What did that chicken say?
Although Canada is an officially bilingual country, a large majority of Canadians do not speak a word of French. Every day there are millions of Canadians reading French labels, listening to French telephone messages and sitting through French safety announcements — and having no idea what they’re hearing. They might assume that every appearance of French is a pitch-perfect translation of English — but they would be wrong. Below, some of the ways in which francophones don’t see Canada quite the same as anglophones.
TO FRANCOPHONES, CANADA HAS 14 PRIME MINISTERS
There is no word for “premier” in French, which means that Canada’s 13 provincial and territorial leaders are known as “prime ministers” or, more precisely, “first ministers.” As a result, Justin Trudeau isn’t the prime minister, he’s just the federal one.
CANADIANS CAPTURED JUNO BEACH ON “J-DAY”
The “d” in “D-Day” doesn’t stand for anything. Much like the term “H-Hour,” it’s just a easy-to-remember military term for the first day of an operation. For the French Canadian units who stormed Juno Beach on June 6, 1944, however, the invasion of Normandy was to start on “Jour J.”
THE HOUSE OF COMMONS IS KNOWN AS THE CHAMBER OF COMMUNITIES
French-speakers refer to Canada’s lower house of Parliament as the “Chambres des Communes,” which roughly translates as the room or chamber of communities. This is actually a more accurate version of what the term “House of Commons” actually means. A popular misconception is that the House of Commons is a “house of common people.” In fact, since the earliest days of the English House of Commons, the word commons has been a derivation of “communes” — meaning that the assembly is a collection of community representatives.
THE DOMINION OF CANADA TRANSLATES TO THE POWER OF CANADA
Canada was founded as a “dominion,” a nominally independent country within the larger British Empire. Although the term is largely outdated, Canada’s official full name began as “the Dominion of Canada.” But French-Canadians picked an empirically superior term to refer to the new country. They lived in “la Puissance du Canada” (the “Power of Canada”).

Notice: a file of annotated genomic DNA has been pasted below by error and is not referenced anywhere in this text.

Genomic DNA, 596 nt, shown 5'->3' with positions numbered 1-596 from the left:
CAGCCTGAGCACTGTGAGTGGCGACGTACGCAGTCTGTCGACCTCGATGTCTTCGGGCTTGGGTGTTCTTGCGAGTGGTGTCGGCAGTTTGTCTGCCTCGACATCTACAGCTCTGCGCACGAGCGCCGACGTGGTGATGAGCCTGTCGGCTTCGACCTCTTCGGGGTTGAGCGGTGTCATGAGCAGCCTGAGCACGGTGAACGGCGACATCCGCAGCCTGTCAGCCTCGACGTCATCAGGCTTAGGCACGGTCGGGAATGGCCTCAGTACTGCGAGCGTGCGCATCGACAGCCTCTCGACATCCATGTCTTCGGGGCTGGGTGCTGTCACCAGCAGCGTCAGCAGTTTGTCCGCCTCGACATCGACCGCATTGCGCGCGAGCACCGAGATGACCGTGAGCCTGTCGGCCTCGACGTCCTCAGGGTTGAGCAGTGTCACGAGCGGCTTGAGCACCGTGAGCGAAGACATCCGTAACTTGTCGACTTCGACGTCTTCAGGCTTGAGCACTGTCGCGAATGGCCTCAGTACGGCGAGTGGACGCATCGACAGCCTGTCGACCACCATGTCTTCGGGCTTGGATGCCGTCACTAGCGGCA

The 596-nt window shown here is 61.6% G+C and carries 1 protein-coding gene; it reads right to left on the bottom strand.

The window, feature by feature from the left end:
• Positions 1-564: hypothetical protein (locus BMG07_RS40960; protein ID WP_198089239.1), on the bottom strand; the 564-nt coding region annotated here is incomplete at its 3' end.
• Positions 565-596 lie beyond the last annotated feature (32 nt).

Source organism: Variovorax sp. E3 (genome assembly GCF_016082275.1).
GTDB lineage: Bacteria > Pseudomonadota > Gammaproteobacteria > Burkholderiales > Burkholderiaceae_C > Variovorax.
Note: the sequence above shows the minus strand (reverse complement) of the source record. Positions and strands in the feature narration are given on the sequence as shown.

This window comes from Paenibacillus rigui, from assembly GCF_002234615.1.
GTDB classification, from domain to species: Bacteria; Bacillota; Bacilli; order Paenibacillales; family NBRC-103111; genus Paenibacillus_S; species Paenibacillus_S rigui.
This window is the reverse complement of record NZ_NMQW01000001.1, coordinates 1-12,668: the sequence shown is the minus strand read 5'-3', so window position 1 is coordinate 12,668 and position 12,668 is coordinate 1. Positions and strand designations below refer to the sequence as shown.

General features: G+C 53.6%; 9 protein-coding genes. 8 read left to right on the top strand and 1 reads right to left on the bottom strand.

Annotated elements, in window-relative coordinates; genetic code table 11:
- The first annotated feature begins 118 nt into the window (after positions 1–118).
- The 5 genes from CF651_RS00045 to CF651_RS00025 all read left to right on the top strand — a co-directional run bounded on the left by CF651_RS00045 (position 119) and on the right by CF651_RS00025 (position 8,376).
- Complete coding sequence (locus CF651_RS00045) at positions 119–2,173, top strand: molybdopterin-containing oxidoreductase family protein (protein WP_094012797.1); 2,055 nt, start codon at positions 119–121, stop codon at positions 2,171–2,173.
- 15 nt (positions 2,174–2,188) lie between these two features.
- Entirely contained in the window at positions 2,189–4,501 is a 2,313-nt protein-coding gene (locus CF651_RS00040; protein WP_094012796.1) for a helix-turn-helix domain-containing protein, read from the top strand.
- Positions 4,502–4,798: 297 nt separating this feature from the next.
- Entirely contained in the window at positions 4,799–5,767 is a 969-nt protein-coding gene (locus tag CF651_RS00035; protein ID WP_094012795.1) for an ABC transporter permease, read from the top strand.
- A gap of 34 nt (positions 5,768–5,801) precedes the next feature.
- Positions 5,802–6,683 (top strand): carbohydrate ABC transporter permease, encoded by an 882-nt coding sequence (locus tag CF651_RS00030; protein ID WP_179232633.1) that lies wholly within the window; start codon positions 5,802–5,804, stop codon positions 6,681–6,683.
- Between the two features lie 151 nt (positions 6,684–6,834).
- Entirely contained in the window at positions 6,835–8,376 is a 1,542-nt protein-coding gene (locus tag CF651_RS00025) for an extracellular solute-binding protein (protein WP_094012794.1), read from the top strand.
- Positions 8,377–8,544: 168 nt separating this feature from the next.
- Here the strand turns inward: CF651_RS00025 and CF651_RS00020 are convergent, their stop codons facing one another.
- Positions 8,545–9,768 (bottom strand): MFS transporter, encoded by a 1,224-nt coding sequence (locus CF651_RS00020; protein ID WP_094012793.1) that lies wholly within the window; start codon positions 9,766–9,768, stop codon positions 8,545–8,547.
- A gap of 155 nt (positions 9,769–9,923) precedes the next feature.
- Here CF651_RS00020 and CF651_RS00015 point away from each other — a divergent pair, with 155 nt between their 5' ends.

QUEBEC DUCKS SAY “COIN-COIN,” NOT “QUACK-QUACK”
When it’s not shaking down Montrealers for signage violations, the Office québécois de la langue française is compiling detailed instructions on the correct way to speak French in Quebec. One of their lists lays out the proper onomatopoeia to refer to animal noises. Dogs say “wouf,” cats say “ronron,” chickens say “cot-cot” and ducks say “coin-coin.”
THE NAKED GUN MOVIE IS KNOWN AS POLICE OFFICER ACTING FARCICALLY
The comedic pinnacle of Canadian actor Leslie Nielsen has a surprisingly unfun name in French: L’Agent fait la farce, which roughly translates into “Police Officer Acting Farcically.” This is a specifically Quebec quirk. In France, the film is called “Is There a Movie to Save the Queen?”
HARRY POTTER USES A “BAGUETTE” TO CAST SPELLS
While English speakers know a baguette only as a slender type of French bread, in French it’s a pretty versatile word roughly meaning “stick.” Chop sticks are baguettes, drum sticks are baguettes and the various magic wands of the Harry Potter universe are baguettes, too.
FRANCOPHONES DON’T LOOK FOR WALDO, THEY LOOK FOR CHARLIE
While English Canadians hunted for the be-tuqued figure of Waldo, their francophone neighbours were on the lookout for “Charlie.” This is a function of Where’s Waldo’s shrewd publishers, who gave the character a culturally specific name in every market where the books were sold. In fact, he’s known as “Wally” in Australia and the U.K. It also means that whenever a politician named “Charlie” doesn’t make a public appearance for a while, Quebec media gets to write “où est Charlie?” Speaking of Charlies, the silent film legend Charlie Chaplin is known to the world’s French speakers as “Charlot.”
FRENCH-CANADIANS HAVEN’T BEEN CHANGING THEIR WORD FOR “INDIGENOUS” EVERY 10 YEARS
Every decade or so, English Canada feels the need to change the name for its first peoples. There was “native,” then “Aboriginal” and now “Indigenous.” But in francophone quarters, First Nations, Metis and Inuit have been known pretty consistently as “autochtones.”
THE BIG DIPPER IS KNOWN AS THE BIG BEAR
The Big Dipper is the most recognizable constellation to almost everyone in the Northern Hemisphere. But while anglophones know it by its resemblance to a type of scoop, in French Canada it’s known as “the big bear.” And, since all French nouns are gendered, their word specifically refers to a female bear. This is in keeping with the constellation’s Latin name, Ursa Major, which also denotes the star pattern as a female bear.
A chicken would never utter a vulgar cluck in Quebec — it’s a “cot-cot” in that province.